All Girl Class III


blog post
The title is All Girl Class III, making it rather obvious that this the fourth, if you remember to count All Girl Class 0, in my sub-series relating to my teaching an all-girl eighth-grade English class. Again, at the expense of making a repeated, recurring statement, as I said two or three times before1Bumping up the word count still again for no specific reason., that experience led to my believing eighth grade girls very are much like seventh graders, ninth graders, or just in between.
The actual event didn’t happen in class, but the announcement of it did.


Part of the time I was teaching at the junior high school, I was in the police reserves. I was involved in several school and student related issues as a reserve, but only one manifested in my all girl classroom.

I was trained and had a full commission, so during the summer of 1978 I did vacation coverage for full time officers. Most of my time was on traffic enforcement patrol. One of my first stops for failure to stop at a controlled intersection was a woman who blew a stop sign at speed limit. She admitted the infraction and was courteous in taking the citation. Her story was – distraction by the chatter of four girl passengers. Bet you can guess where this is going!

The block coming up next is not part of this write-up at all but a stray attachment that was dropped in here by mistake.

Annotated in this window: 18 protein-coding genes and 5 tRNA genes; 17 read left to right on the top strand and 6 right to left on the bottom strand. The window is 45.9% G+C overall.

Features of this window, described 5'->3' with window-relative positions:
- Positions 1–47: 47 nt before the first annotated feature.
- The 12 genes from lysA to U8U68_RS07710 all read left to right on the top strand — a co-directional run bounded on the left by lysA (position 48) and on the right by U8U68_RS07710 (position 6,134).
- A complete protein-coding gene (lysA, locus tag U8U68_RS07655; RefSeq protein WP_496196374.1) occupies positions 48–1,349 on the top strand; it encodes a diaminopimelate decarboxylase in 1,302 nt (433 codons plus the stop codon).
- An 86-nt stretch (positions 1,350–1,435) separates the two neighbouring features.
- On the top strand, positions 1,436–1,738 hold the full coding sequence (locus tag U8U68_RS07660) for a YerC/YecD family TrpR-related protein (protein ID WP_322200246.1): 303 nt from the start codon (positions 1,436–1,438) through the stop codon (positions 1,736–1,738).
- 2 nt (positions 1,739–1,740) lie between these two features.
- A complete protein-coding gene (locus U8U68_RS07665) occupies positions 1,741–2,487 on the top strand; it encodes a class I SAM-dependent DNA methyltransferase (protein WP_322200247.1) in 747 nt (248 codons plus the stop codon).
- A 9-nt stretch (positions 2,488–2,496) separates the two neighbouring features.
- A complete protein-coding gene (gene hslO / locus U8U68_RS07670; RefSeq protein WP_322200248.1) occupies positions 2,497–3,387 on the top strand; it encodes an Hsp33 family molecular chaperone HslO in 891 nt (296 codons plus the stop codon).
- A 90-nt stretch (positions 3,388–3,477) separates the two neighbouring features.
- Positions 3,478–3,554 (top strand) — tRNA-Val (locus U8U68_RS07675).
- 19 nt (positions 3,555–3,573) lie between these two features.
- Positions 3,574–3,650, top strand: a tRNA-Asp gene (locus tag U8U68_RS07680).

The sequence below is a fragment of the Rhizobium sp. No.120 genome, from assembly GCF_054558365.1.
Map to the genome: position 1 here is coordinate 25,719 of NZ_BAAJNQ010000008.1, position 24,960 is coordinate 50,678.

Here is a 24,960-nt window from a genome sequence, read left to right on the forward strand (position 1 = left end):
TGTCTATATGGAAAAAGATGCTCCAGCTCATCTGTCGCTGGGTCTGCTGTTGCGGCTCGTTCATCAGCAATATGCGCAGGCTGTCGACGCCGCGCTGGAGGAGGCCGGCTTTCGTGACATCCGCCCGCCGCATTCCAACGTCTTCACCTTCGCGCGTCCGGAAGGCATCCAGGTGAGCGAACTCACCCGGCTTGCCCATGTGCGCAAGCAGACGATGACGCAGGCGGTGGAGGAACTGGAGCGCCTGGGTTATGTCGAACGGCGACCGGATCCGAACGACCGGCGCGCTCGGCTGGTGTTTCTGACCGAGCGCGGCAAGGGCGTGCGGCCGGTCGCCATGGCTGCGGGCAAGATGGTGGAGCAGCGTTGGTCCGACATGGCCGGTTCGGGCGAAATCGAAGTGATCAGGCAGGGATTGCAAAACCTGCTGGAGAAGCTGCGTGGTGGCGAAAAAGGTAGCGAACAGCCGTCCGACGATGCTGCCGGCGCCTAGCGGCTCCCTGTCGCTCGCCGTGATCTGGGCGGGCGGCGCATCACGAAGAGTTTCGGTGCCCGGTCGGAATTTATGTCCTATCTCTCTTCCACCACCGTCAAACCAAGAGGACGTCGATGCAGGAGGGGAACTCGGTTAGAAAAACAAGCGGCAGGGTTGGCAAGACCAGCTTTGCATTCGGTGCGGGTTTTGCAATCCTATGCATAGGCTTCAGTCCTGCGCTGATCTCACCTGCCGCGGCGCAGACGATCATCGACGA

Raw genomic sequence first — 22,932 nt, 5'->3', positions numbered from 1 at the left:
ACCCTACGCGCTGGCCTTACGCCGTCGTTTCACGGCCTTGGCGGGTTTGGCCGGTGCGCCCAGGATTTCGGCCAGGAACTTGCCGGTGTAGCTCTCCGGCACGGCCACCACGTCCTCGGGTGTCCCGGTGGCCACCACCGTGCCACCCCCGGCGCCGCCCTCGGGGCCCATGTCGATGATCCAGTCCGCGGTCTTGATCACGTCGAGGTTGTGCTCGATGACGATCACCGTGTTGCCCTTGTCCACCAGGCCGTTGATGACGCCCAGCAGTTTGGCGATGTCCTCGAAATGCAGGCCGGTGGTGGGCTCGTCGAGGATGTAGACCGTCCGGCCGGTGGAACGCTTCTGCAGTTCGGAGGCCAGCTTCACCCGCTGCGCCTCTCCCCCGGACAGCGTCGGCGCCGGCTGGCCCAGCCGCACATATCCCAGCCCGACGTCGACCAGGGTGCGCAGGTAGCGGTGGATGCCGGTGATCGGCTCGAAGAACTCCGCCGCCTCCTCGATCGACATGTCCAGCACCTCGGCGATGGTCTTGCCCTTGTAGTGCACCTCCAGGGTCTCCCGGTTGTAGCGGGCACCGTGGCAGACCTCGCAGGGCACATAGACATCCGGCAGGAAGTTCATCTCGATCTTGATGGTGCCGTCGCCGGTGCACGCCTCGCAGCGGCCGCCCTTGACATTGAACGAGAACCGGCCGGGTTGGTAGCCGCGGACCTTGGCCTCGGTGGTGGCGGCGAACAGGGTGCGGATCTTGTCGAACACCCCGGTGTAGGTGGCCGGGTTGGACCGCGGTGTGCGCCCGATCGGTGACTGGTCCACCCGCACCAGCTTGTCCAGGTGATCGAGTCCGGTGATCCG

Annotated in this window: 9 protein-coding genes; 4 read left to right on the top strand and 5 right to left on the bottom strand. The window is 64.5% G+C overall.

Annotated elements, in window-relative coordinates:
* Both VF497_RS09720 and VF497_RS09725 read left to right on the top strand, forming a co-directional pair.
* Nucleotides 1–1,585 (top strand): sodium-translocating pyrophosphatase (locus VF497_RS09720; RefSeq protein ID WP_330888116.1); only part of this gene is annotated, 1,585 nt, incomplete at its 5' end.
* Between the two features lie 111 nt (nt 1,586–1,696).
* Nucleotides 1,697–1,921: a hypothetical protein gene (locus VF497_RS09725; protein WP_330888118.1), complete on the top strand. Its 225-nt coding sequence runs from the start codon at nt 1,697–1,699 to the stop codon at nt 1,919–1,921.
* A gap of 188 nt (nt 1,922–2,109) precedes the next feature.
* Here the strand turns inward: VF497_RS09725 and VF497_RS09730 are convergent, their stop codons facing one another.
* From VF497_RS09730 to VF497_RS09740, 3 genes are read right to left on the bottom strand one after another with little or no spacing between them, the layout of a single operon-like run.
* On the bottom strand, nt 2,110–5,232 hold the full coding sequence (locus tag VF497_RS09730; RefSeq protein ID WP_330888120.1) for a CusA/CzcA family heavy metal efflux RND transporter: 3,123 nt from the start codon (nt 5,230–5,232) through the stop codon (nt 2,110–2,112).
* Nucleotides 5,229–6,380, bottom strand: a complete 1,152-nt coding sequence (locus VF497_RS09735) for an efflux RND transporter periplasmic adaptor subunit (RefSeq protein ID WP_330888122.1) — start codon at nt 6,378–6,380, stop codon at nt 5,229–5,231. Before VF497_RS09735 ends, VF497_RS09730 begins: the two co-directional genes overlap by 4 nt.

Soon after the all-girl class was formed and a girl asked something like, “Mr. Benson, are you allowed to pack at school2I did have a concealed firearm at school two times, but that’s a different story and not fitting for here.. How can a teacher be a cop too? Do you know that Mrs. … keeps a loaded pistol in her car?”

I was taken back and was in hesitation mode looking for words to explain the law of that time on packing and my role as a reserve.

She spoke again before I had the words, ”You’re the one who arrested my mother last summer aren’t you?”

English lessons for that day were severely truncated.


Perceptions of the Principal – I
Arlie in kindergarten:
The principal is the person you have to see in the office when you kick Allison at recess. She didn’t listen to my side.
Perceptions of the Principal – II
Allison in kindergarten:
The principal is the person my mother called when I said Arlie kicked me at recess. I pulled Arlie’s hair first, but I didn’t tell Mom or the principal.
Perceptions of the Principal – III